Washington - Regulatory overreaction by gun-shy auditors and corporate managers is at least partially to blame for the soaring audit expenses attributed to the Public Company Accounting Oversight Board's new rules implementing Sarbanes-Oxley Act Section 404 accounting reforms, board member Daniel L. Goelzer told business leaders here.
In a recent address to the National Association of Business Economics, Goelzer argued that "many of the Section 404-related costs and burdens that are currently attracting public attention are a consequence of the first-time implementation of what is inherently a complex and far-reaching new statutory requirement."
In some cases, he said, "Auditors and managements may be overreacting with measures that go beyond the objective of determining whether controls are in place that provide reasonable assurance that the company is able to generate financial statements free of material error."
Although Goelzer emphasized that these views do not necessarily represent the position of the board, other top PCAOB officials have voiced similar concerns.
Under Section 404 of the act, public companies must annually issue a management report concerning the effectiveness of the company's internal control over financial reporting. Additionally, the company's auditor must attest to the accuracy of this report, and must further report on the effectiveness of the client's internal controls.
For his part, Goelzer characterized these new requirements as "corollaries to the longstanding requirement in the Securities Exchange Act of 1934 that all public companies must maintain accurate books and records and an adequate system of internal accounting control."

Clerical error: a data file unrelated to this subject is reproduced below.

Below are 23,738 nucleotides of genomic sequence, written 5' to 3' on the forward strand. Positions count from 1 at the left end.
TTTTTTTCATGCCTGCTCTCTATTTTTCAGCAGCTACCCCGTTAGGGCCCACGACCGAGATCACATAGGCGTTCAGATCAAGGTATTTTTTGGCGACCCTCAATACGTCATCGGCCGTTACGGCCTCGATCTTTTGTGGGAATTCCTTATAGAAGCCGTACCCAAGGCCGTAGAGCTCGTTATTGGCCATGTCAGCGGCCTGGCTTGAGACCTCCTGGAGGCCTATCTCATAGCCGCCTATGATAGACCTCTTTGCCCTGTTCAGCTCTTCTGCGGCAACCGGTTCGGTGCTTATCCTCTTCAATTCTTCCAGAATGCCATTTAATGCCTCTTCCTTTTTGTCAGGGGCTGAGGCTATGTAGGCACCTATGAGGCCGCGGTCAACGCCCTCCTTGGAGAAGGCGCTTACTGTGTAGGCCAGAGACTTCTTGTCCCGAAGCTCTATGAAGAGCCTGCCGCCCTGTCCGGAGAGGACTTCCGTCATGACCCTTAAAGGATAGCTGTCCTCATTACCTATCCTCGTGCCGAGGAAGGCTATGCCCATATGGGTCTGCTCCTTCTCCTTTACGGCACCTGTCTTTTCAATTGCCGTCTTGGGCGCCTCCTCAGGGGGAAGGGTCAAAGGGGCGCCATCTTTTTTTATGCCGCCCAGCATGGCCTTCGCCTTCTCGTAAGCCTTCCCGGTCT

From that perspective, he suggested that the new rules merely require accountants to perform tasks that they should have been doing all along.
Goelzer described the current upsurge in audit fees as "inevitable" costs resulting from the "learning curve" facing the profession under SOX.
"This is the first time through an entirely new process," he said. "While it is difficult to estimate how much is first-year cost and how much will be recurring, it seems clear that, as managements and auditors gain experience with this new requirement, the costs will fall."
However, he said that the benefits of the new standards would be more difficult to quantify, and will take longer to realize. "Many of the benefits of stronger controls and regular review of controls will appear over time," he said "One could fairly expect that there will be fewer restatements, fewer SEC financial reporting cases, and fewer successful private actions involving accounting fraud as a result of Section 404."
It will, however, take several annual reporting cycles before the board can determine whether these benefits are, in fact, accruing, he acknowledged.
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